York Residents Against Incineration

DEFRA announced yesterday that they would not now give the Allerton Park incinerator project PFI credits. This had a value of £65 million which would have paid for much of the construction costs. The announcement was brief and did not give much of an explanation for this sudden 11th hour U-turn. The rationale was that this project – along with two others in Calderdale and Merseyside – was no longer needed to meet national objectives to reduce waste sent to landfill.

York Council leader James Alexander was very publicly spitting feathers, and North Yorkshire County Council – in a display of what can only be described as monomania – threatened to go ahead anyway without the government finance. This would require significant re-working of the project, with new approvals – and outlay – by both Councils. Have they the stomach to flog this deceased horse some more?

So out of the blue was this that “not getting the PFI credits” didn’t even feature in a list of risks to the project drawn up in a November 2010 report by the “Waste PFI Working Group” of NYCC Councillors – theoretically these had been signed off earlier on that year.

You can read the full report from DEFRA that backs up this decision: “Forecasting 2020 waste arisings and treatment capacity“. In DEFRA’s opinion, the Allerton Park project was a ‘red’ risk project – unlikely to come online before 2020. “The principal reason is that the securing of a satisfactory planning permission is likely to be problematic given the controversial nature of the development.”

In other words, by not properly consulting and developing an idea with public support, the Waste Partnership was locked into a long-running battle with environmentalists, residents and opposition politicians. But we should also mention their own delays, which were racking up well before the site was even announced. For instance: having their waste strategy rejected in 2008, much of the credit for which must go to DISC, and also taking their time over failing to decide what they wanted in the first place.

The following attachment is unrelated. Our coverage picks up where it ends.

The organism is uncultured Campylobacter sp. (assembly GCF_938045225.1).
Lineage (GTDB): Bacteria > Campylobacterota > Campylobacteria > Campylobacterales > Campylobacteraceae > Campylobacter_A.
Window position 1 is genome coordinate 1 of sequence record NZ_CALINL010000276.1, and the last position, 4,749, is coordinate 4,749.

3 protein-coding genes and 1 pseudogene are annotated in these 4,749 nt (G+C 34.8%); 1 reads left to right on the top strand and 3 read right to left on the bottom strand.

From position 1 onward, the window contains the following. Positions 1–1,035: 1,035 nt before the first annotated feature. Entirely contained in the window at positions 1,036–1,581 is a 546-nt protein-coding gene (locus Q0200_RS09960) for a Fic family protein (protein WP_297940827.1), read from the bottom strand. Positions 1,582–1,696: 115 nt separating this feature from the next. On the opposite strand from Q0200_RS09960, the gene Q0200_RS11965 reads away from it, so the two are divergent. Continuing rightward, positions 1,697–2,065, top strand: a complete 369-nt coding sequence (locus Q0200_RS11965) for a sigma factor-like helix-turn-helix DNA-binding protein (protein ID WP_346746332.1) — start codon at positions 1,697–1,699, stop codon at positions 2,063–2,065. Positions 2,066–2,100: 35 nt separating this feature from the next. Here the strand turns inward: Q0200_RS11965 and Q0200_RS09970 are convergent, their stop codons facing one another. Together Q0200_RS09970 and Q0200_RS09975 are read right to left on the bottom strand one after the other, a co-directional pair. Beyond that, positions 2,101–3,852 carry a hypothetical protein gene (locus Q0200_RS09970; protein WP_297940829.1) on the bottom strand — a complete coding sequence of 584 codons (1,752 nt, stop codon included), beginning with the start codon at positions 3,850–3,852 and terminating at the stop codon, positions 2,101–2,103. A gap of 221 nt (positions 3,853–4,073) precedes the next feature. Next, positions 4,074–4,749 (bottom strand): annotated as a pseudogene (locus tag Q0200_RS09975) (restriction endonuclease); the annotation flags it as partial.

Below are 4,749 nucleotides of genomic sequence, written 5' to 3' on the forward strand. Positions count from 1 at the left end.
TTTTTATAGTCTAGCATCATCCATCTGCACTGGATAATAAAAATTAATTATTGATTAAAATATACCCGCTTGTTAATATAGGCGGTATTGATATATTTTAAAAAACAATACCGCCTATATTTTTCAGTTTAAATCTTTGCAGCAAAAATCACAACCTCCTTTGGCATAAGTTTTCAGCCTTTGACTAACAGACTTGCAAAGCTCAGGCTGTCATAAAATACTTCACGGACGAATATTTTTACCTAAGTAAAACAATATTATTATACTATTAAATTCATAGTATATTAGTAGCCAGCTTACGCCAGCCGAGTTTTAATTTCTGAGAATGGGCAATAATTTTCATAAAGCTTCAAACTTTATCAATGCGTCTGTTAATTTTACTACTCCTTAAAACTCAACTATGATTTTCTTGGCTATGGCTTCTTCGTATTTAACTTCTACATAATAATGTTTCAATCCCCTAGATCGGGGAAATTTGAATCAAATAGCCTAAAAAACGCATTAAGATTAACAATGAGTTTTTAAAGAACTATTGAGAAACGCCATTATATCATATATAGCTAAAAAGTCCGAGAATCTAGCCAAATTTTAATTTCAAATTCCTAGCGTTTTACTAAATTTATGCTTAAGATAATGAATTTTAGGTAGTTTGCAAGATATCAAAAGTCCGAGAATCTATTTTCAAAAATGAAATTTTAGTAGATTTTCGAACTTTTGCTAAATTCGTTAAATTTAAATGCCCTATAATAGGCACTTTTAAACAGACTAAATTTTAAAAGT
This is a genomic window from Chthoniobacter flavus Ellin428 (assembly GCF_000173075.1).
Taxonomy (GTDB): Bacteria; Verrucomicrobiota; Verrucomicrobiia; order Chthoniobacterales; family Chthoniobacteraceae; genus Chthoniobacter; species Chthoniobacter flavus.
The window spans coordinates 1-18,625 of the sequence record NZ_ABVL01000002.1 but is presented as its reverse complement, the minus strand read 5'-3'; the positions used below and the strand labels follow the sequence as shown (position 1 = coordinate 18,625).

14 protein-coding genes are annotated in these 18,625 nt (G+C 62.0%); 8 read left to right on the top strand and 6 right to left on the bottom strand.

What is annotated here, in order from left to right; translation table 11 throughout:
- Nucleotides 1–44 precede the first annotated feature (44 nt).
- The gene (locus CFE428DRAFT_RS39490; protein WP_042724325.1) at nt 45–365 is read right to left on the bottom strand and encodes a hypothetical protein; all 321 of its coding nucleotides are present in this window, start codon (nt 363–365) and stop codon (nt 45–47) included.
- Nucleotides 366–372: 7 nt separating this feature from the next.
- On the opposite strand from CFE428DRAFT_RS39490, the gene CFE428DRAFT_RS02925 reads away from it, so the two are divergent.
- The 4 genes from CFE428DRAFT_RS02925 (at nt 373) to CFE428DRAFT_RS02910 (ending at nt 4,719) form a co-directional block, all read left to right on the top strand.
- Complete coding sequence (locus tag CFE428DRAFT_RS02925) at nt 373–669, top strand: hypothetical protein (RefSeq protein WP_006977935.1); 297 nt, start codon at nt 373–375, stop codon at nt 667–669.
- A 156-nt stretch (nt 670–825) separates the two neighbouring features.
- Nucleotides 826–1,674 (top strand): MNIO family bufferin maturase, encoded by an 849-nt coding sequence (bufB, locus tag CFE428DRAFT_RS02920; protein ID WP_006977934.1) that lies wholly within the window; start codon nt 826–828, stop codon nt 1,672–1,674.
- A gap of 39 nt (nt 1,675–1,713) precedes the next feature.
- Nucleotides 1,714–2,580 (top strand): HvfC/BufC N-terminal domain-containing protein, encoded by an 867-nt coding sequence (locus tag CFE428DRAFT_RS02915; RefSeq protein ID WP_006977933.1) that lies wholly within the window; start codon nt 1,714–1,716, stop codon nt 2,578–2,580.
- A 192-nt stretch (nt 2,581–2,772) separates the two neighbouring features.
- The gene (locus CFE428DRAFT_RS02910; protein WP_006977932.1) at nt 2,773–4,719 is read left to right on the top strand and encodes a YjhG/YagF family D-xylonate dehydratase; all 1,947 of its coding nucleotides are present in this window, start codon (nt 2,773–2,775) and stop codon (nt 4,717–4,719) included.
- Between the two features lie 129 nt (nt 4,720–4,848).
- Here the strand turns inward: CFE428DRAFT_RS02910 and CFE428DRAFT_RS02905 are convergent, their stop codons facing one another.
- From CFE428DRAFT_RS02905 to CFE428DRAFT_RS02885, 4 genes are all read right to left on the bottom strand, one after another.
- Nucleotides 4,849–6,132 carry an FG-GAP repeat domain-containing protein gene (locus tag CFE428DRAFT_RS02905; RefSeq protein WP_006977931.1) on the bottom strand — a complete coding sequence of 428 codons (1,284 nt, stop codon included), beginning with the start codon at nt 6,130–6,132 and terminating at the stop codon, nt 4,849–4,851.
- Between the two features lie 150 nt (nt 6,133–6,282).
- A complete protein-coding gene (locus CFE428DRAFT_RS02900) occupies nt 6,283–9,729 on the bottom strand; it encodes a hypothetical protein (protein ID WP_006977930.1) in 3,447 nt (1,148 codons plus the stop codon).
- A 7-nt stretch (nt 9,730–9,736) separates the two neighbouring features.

YRAIN released the following statement to the media:

York Residents Against Incineration welcomes the news that DEFRA has decided to withdraw funding for the proposed incinerator at Allerton Park. But we deplore the length of time that it has taken the government to reach this conclusion. DEFRA could have recognised far sooner that this plan represents extremely poor value as a way of reducing landfill, based as it is on hopelessly outdated projections of waste volumes.

York and North Yorkshire must acknowledge that the process has been flawed from their side, with no meaningful consultation, contradictory information on liability, and policies being hastily redrawn twice around the scheme. It has been that now-common feature of modern political life: an omnishambles.

The Councils must use the government’s decision as an opportunity to reformulate their waste strategy.

The abandonment of this scheme will save council taxpayers millions over the coming years and this money should be put into more intelligent schemes of waste reduction. These should be coupled with smaller facilities more closely located to population centres, using more up-to-date technologies such as anaerobic digestion and thermal MBT. Such a solution would be more environmentally-friendly, generate more jobs and could even be less expensive.

Recycling and composting technologies have developed massively over the last ten years and the retail industry is slowly but surely using less and more easily recyclable packaging. We cannot afford to be locked into a 25-year contract to burn waste which may not be there within the next ten years.

If you support recycling and reducing our impact on the planet, this is good news.


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